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Mexico's New Airport Security Measures: A Bold Approach with Uncertain Outcomes

Photo: ABC News

  • What airport measures has the Mexican government announced?

The Mexican government has announced that it will delegate all aspects of airport security to the Mexican military at six major airports. The Mexican Navy will screen passengers, inspect baggage, and patrol grounds. Earlier this year, the Mexican military secured Mexico City International Airport. According to President Andrés Manuel López Obrador (AMLO), the military’s power will increase to combat crime and corruption as it is more transparent than the civilian police. 

  • Why are these newly implemented airport measures being implemented? 

In 2021, the US Federal Aviation Administration (FAA) downgraded Mexico to Category 2. The FAA found that Mexico’s airports did not comply with international aviation oversight standards. The FAA cited rampant drug trafficking, extortion, and human trafficking as reasons for Mexico’s demotion. With corruption prevalent in Mexico, these practices would only worsen over time. AMLO wants Mexico to regain its Category 1 status. A Category 1 rating means that the aviation oversight system is equal to that of the US. Category 1 would allow Mexican airlines to add more flights to the US. Worldwide tourism would also increase since Mexico’s reputation would be on par with safer countries. 

  • What are some concerns about this policy shift? 

AMLO's announcement has raised several concerns among Mexicans. For one, many Mexicans believe this measure signifies a more authoritative government. By militarizing airports, this decision militarizes Mexican civilian life which many Mexicans do not want. Rogelio Rodríguez Garduño, an aviation law expert at Mexico’s National Autonomous University, says the Mexico City takeover runs against international aviation recommendations that distinguish civilians and the military. Another concern is potential human rights abuses against civilians. The Mexican military has committed human rights abuses in the past. With more power, more human rights abuses might arise. Combined with the government's corruption history, these human rights abuses may be downplayed and even ignored.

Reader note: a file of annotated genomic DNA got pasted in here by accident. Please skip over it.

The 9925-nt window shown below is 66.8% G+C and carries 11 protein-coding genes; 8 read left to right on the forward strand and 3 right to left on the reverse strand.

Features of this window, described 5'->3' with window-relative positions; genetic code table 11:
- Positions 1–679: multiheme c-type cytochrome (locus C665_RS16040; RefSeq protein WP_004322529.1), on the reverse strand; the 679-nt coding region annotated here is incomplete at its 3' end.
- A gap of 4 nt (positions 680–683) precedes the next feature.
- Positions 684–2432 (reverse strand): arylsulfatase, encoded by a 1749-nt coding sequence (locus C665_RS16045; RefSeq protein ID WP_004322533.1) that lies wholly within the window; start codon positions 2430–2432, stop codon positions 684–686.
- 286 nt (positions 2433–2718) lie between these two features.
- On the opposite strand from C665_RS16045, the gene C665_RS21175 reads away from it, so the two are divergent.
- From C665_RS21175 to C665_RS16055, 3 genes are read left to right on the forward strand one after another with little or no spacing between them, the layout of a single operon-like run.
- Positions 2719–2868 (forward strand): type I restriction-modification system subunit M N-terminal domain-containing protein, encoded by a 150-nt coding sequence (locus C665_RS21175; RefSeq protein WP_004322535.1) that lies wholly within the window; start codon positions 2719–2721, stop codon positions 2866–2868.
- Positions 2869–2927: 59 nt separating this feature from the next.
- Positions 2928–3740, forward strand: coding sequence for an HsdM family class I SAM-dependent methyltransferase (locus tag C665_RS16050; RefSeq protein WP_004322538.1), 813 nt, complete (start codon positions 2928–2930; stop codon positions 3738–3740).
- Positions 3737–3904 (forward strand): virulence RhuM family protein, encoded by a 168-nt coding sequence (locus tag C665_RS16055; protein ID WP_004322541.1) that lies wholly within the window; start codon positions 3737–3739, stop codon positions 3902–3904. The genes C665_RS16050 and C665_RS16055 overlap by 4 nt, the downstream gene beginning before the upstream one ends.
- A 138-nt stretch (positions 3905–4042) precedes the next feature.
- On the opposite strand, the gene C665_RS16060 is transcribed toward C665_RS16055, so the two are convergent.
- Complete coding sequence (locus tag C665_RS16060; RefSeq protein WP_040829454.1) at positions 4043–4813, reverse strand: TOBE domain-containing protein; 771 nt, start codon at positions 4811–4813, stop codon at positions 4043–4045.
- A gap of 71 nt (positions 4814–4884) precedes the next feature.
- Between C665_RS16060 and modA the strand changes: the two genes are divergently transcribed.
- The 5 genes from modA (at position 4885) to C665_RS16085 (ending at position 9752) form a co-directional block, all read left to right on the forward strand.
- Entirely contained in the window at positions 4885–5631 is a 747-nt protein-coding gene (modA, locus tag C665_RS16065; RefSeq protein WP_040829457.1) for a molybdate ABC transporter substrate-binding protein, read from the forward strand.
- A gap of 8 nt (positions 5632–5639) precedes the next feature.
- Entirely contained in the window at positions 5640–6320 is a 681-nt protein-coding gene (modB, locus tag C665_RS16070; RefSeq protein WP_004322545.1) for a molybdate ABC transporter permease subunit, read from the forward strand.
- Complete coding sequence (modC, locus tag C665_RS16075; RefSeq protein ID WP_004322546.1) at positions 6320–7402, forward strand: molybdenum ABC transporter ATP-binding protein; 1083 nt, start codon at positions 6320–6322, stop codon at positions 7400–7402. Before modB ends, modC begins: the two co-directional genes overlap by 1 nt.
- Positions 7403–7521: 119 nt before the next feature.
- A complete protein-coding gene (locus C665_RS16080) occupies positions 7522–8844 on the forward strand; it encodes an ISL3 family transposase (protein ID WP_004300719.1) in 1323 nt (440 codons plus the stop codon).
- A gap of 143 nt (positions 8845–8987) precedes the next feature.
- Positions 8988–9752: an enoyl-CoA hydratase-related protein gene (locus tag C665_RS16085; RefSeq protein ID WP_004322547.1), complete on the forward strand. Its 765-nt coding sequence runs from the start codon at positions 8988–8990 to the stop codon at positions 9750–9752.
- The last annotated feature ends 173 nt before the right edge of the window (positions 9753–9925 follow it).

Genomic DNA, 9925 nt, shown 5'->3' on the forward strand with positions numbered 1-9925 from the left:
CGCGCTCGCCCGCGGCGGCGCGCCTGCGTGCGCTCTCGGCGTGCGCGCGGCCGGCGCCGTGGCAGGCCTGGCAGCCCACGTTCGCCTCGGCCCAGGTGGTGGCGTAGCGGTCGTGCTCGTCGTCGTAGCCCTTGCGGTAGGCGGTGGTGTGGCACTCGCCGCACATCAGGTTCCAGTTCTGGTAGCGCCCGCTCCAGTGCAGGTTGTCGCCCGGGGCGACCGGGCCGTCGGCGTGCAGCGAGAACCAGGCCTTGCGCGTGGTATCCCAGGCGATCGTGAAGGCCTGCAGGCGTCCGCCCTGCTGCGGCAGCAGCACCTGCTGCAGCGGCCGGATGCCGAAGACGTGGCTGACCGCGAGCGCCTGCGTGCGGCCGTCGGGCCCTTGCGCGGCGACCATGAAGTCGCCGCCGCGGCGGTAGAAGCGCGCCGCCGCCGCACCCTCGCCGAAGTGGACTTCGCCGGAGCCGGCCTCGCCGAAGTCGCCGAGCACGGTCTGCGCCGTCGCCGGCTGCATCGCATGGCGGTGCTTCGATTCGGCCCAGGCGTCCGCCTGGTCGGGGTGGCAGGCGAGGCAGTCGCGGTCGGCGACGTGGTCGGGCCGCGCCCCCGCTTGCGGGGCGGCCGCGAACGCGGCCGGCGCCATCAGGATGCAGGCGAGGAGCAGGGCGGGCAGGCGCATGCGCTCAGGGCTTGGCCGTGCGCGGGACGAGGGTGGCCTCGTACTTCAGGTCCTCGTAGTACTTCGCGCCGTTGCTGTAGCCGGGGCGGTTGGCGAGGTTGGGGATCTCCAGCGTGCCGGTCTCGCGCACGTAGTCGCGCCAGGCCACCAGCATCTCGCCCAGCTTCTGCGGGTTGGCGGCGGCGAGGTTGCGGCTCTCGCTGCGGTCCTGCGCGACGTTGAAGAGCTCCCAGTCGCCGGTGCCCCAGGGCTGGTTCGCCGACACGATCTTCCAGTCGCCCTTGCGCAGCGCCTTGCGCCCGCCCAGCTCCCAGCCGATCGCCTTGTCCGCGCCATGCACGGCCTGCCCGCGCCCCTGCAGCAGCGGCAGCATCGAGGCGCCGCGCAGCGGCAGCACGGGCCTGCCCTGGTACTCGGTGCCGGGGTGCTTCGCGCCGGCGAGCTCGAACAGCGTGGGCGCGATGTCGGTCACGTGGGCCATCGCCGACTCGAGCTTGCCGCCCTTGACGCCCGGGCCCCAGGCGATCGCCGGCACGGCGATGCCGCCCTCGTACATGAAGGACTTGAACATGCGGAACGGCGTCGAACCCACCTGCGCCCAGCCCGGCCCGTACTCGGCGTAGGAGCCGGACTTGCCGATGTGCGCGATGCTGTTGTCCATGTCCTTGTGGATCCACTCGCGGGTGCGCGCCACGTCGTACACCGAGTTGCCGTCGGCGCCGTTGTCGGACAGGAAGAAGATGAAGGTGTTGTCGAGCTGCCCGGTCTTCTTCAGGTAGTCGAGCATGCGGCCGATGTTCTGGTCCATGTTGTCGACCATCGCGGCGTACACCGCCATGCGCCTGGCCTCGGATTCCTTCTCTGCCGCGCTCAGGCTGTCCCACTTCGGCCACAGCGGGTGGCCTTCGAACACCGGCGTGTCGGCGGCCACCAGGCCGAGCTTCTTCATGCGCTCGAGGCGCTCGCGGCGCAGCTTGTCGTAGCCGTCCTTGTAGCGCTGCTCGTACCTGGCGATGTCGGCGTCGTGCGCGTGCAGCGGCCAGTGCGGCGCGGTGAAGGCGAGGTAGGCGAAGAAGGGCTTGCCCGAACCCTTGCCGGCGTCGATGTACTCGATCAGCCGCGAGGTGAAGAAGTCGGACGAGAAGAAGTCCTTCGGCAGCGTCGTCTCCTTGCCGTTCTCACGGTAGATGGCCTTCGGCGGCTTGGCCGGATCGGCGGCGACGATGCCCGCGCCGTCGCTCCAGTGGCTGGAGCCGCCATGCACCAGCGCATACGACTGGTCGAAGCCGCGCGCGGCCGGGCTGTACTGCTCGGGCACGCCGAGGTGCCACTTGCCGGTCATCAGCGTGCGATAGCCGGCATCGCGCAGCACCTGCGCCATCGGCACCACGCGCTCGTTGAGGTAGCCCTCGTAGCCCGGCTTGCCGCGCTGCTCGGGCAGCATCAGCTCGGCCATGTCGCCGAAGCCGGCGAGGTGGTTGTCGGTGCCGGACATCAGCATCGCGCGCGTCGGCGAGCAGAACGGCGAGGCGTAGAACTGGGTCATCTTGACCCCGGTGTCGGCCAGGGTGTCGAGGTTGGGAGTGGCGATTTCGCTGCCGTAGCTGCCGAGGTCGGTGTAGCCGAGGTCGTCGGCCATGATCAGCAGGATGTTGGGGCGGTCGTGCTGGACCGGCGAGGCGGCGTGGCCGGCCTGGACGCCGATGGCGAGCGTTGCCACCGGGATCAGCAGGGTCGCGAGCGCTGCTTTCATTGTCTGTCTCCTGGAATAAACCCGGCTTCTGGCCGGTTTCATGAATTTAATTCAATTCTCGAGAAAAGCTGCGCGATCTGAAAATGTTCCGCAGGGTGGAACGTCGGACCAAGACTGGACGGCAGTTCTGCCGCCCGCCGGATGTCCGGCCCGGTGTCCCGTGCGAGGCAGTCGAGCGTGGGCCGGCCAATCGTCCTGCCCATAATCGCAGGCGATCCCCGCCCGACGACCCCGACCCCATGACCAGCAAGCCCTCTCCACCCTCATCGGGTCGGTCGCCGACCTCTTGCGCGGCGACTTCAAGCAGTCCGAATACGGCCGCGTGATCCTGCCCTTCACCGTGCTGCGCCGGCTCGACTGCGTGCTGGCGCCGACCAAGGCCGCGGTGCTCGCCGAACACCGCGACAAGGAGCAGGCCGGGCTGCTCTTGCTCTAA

• What are the potential benefits and improvements needed? 

Rear Admiral Carlos Velázquez Tiscareño, Mexico City's International Airport director, supports these measures. Tiscareño says naval oversight has helped reduce illegal businesses inside the airport, stolen luggage, and improved inspections. The Mexican Navy is the most transparent wing of Mexican forces. By having aviation controlled by the most reliable government branch, oversight at Mexican airports could see substantial improvements nationwide. Furthermore, Rodriguez Garduo says more funding, training, and inspection regimes are needed for Mexican airports to be more internationally competitive.

AMLO's approach to strengthening Mexico’s aviation oversight system is unorthodox. However, this might be needed for real change at Mexican airports. While naval control at Mexico City International Airport works, nationwide implementation will be challenging. AMLO and the Navy must take all the proper steps to restore Mexico's Category 1 status.  

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